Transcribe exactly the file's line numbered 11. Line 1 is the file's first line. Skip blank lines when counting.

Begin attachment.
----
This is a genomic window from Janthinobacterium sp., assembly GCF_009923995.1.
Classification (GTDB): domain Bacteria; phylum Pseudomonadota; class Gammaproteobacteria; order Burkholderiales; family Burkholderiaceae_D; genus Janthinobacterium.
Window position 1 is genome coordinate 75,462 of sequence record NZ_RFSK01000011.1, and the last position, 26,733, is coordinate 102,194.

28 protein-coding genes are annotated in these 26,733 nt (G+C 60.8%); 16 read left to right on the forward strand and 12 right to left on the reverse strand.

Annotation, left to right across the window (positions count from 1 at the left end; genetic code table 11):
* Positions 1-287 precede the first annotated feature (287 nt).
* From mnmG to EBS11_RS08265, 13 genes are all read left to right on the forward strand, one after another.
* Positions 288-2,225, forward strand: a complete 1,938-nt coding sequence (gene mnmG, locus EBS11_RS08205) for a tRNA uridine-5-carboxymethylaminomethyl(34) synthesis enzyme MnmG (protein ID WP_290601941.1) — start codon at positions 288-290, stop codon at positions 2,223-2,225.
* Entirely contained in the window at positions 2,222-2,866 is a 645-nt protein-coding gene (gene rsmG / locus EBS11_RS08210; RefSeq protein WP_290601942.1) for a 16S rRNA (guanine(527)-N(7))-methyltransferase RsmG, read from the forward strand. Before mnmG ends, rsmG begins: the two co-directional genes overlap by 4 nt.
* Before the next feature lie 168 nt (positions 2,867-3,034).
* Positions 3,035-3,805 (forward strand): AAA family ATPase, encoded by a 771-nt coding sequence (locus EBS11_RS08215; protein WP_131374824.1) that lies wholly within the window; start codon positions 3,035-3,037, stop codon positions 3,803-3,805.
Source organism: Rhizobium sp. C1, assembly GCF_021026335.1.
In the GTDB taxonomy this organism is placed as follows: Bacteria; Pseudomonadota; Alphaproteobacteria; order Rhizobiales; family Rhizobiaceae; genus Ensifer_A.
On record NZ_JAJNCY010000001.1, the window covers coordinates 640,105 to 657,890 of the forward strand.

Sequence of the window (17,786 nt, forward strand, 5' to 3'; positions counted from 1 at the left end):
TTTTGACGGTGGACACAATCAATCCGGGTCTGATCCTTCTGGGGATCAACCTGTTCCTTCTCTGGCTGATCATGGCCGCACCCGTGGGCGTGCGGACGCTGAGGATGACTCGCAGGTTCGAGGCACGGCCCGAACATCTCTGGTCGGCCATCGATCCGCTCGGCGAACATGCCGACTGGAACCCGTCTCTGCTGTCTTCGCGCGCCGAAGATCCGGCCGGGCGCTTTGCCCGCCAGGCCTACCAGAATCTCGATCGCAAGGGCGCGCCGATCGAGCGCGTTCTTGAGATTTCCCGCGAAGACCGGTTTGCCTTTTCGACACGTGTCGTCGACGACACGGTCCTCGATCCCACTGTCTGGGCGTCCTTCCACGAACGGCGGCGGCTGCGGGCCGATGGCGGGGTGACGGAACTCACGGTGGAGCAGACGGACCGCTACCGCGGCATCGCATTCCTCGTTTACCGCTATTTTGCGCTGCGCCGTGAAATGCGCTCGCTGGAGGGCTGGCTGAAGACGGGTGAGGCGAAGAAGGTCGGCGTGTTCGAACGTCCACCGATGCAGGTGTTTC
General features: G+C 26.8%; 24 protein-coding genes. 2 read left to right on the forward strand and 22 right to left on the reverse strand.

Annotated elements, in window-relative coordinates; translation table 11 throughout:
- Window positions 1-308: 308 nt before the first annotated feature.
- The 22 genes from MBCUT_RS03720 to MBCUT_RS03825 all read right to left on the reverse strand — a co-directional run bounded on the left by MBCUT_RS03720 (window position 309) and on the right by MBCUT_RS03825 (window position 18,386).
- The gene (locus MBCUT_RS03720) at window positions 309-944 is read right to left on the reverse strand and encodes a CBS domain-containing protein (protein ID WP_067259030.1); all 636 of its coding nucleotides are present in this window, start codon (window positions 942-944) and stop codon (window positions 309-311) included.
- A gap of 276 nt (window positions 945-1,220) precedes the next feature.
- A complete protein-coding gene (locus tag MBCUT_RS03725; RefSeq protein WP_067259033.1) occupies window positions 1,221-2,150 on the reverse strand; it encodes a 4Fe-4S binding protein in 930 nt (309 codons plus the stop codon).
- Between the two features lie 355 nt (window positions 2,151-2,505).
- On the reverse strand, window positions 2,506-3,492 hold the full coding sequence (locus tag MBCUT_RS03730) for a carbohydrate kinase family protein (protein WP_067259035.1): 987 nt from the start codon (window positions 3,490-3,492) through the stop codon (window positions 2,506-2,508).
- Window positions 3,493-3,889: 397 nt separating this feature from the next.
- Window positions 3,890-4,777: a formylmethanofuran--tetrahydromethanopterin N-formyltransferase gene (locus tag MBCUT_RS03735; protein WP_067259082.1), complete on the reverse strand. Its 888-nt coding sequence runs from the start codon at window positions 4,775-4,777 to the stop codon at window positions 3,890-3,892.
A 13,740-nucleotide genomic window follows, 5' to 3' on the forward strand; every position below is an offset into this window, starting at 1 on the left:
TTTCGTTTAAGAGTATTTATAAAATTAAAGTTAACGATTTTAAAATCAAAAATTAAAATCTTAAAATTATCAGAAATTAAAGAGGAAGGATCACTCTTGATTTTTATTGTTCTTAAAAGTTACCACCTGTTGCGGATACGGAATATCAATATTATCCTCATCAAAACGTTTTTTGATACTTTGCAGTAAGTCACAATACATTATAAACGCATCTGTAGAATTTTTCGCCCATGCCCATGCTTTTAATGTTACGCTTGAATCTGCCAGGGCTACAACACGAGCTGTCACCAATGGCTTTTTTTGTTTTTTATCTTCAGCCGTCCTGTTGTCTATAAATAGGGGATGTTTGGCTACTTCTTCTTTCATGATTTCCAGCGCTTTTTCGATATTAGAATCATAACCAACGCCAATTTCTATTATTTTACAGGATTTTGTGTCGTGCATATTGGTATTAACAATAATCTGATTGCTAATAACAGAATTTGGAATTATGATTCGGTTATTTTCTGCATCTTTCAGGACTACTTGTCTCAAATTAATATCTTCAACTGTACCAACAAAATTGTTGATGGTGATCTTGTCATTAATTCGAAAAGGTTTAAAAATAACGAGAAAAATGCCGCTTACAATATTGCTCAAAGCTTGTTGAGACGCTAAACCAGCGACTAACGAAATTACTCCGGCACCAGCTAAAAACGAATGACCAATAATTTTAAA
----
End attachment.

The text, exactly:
* Positions 3,035-3,805 (forward strand): AAA family ATPase, encoded by a 771-nt coding sequence (locus EBS11_RS08215; protein WP_131374824.1) that lies wholly within the window; start codon positions 3,035-3,037, stop codon positions 3,803-3,805.